WIN: A Home Education Notebook by Ross Mountney

I am absolutely delighted to be able to offer one copy of the latest book by online friend and highly respected blogger, author and home educator Ross Mountney. 

Ross Mountney's latest book A Home Education Notebook


To be in with a chance to win A Home Education Notebook, published by Birds Nest Books, enter via the rafflecopter widget at the bottom of this post. 

Ross has kindly agreed to write a guest post for Downs Side Up for those of you who may be considering teaching your child yourself. Her advice will encourage and inspire as it did when we were looking for information about flexi-schooling Natty. You can read our review of her previous book Who's Not in School here. 
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Author and home educator Ross Mountney

It’s really lovely to pop back to Hayley’s blog and talk to you about home education.

We were first in touch when Hayley wanted to know more about it and take a more flexible learning approach to Natty’s education in respect of her needs at the time.
Home education offers a wonderful opportunity to address a child’s particular needs, whatever they may be, because of its incredible flexibility.

Basically, schooling requires everyone to achieve the same thing, at the same time, through the same approach, whatever their personality, their aptitude, or their special needs. As we are all different, this can cause extreme anxiety, unhappiness and failure in some children who may not be able to perform to this rigid expectation. Add into that the influence of teasing or bullying, in some instances, and we have a recipe for misery and consequently underachievement.

Outside school, the needs of children who are different, who look different, learn differently, are gifted, or whose personality is such that they are uncomfortable in a classroom climate, become irrelevant. Children can learn at their own pace, in their own time, with an approach that suits their abilities and interests. Home education can be tailored to suit the individual and this is the best thing about it.

Take for example those children on the autistic spectrum who are particularly sensitive to noise or disruption, or those who are simply shy or nervous, or not ready for school and mature later; the classroom can feel a daunting place. 

Through home educating the parents can work on providing a climate that will enable these children to flourish. And there are many who do so. Those young people who’ve already graduated are proof that they can fit into a more mainstream approach very easily when they need too.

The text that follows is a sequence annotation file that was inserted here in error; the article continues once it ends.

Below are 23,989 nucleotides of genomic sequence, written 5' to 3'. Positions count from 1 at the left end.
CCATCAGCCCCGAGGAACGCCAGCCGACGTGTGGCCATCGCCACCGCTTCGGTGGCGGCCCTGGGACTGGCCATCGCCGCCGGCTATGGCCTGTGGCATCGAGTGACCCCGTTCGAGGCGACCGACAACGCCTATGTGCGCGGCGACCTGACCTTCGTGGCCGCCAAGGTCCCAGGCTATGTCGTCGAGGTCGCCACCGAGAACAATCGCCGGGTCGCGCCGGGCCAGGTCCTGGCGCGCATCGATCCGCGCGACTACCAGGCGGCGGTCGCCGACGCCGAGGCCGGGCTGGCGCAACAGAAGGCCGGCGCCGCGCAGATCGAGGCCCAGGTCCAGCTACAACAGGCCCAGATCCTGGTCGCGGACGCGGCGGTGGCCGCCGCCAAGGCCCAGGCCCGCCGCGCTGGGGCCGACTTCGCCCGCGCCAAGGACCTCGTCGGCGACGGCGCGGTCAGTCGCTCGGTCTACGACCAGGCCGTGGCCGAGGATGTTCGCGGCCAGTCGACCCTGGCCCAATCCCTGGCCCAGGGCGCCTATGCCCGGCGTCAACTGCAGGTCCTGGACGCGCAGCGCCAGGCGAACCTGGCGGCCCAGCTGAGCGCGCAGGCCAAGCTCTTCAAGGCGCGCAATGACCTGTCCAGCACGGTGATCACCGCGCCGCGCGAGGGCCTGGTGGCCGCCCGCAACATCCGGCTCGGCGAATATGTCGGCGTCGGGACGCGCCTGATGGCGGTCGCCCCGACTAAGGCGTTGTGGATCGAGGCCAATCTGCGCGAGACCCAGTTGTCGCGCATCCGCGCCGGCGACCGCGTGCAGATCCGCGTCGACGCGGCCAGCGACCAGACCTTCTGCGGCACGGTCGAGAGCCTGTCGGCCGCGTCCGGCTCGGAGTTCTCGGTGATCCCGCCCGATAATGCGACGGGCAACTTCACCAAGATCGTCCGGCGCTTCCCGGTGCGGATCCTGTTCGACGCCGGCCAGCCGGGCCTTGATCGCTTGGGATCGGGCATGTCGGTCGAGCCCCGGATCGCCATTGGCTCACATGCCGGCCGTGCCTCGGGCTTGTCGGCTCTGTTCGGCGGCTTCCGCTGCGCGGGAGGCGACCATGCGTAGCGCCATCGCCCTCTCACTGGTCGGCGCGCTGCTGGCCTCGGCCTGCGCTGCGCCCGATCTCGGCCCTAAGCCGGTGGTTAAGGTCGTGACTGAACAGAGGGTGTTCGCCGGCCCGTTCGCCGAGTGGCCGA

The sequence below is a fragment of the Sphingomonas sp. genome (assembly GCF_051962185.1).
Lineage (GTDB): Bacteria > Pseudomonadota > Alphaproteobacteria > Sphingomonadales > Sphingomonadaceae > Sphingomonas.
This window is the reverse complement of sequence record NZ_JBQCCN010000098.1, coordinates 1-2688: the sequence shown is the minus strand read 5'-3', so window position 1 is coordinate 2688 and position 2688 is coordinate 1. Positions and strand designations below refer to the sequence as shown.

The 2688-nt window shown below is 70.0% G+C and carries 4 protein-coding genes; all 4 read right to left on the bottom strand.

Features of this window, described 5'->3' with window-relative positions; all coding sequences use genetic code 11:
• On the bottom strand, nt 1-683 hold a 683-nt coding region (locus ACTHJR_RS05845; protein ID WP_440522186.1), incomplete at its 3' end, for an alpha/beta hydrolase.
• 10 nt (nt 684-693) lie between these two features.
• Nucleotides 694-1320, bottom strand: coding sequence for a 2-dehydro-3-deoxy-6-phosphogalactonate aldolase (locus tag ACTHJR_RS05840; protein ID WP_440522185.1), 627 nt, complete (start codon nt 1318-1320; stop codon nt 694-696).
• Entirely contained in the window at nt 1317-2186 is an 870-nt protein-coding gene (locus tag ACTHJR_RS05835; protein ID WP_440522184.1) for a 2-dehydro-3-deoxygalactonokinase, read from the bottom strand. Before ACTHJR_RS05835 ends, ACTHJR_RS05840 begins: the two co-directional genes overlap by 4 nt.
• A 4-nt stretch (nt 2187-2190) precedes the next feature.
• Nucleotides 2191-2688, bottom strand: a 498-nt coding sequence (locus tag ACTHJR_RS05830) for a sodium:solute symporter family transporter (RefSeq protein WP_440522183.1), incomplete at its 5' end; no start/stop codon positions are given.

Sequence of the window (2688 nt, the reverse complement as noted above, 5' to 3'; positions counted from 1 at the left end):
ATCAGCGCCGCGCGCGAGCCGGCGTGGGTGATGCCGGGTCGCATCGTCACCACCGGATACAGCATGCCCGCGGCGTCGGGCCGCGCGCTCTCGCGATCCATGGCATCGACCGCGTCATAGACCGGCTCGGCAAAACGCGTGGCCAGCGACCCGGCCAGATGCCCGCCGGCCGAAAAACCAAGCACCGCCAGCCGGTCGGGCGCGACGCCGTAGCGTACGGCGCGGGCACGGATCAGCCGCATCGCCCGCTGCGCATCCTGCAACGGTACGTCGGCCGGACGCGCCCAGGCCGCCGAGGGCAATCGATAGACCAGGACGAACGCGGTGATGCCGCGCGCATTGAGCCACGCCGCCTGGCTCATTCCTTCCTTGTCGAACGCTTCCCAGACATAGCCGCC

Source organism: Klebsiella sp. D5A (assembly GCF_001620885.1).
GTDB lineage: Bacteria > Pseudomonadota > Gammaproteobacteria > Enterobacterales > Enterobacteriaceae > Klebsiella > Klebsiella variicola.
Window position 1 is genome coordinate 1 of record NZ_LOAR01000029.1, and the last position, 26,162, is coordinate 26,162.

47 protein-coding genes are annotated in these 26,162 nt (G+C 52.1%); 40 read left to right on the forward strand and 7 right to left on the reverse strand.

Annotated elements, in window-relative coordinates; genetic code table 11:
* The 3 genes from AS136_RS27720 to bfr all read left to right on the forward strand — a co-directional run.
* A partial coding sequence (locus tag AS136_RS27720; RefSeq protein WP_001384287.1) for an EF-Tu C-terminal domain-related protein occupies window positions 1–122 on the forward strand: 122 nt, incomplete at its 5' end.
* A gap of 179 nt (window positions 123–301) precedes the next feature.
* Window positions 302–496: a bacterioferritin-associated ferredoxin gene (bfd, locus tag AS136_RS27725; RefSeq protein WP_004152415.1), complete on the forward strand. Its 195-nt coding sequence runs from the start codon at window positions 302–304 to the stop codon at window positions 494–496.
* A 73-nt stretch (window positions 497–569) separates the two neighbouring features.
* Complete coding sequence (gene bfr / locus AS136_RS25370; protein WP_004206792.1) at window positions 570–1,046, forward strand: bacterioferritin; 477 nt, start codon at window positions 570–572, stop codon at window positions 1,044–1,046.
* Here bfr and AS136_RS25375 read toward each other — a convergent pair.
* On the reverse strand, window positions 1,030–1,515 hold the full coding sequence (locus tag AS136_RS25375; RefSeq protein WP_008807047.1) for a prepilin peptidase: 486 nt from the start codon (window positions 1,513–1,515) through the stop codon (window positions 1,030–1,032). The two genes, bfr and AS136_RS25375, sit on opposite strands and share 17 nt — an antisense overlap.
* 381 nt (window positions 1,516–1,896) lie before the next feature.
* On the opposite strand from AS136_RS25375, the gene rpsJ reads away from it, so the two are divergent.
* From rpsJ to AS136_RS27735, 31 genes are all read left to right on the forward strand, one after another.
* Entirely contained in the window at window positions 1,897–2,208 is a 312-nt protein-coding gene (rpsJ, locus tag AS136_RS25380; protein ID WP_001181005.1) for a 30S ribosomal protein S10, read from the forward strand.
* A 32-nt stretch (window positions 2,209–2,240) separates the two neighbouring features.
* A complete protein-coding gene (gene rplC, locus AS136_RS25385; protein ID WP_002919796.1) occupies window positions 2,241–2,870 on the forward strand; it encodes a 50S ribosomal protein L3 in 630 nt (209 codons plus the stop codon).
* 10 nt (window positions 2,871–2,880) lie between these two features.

It is my belief that children should not be made to feel bad about themselves, whatever their preferences (perhaps for a quieter environment), or their abilities (perhaps as learner who excels at a later date), or disabilities. And whatever their special learning needs they should not inhibit their chance for achievement. Sadly in a classroom environment, where teachers are pushed to their limit with all that is required of them, this is often what happens.

Home educating can make all the difference; particular needs can be individually catered for through the flexibility it offers. Learners do not have to follow a specific curriculum, do not have to achieve certain results within certain time frames, can learn in quiet – or noise, sitting, lying on the floor, or jiggling about if they need to! There’s a multitude of approaches to learning which work, once you open your eyes to them. Parents can find a home education community to support them, to share concerns with, and information and ideas, outings and activities.

Increasing numbers of parents with children who have special needs are turning to home education as a workable and successful alternative. As the community grows, children have ample opportunity to socialise, meet and share experiences with others, learn in groups, or on outings and generally mix and muck in with an inclusive and open-minded community. But one that can offer a more intimate and accommodating opportunity to be different than the one which is on offer in some schools.

Schools work fine for many children, including some with special needs. But not for all. Home educating offers a flexible and successful alternative for those who need it.


Ross Mountney

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As part of Ross Mountney's blog tour, why not pop over to Louise Walters site tomorrow for another insight into A Home Education Notebook.



To be in with a chance of winning one copy of A Home Education Handbook, enter via one or more of the options on the Rafflecopter widget below.





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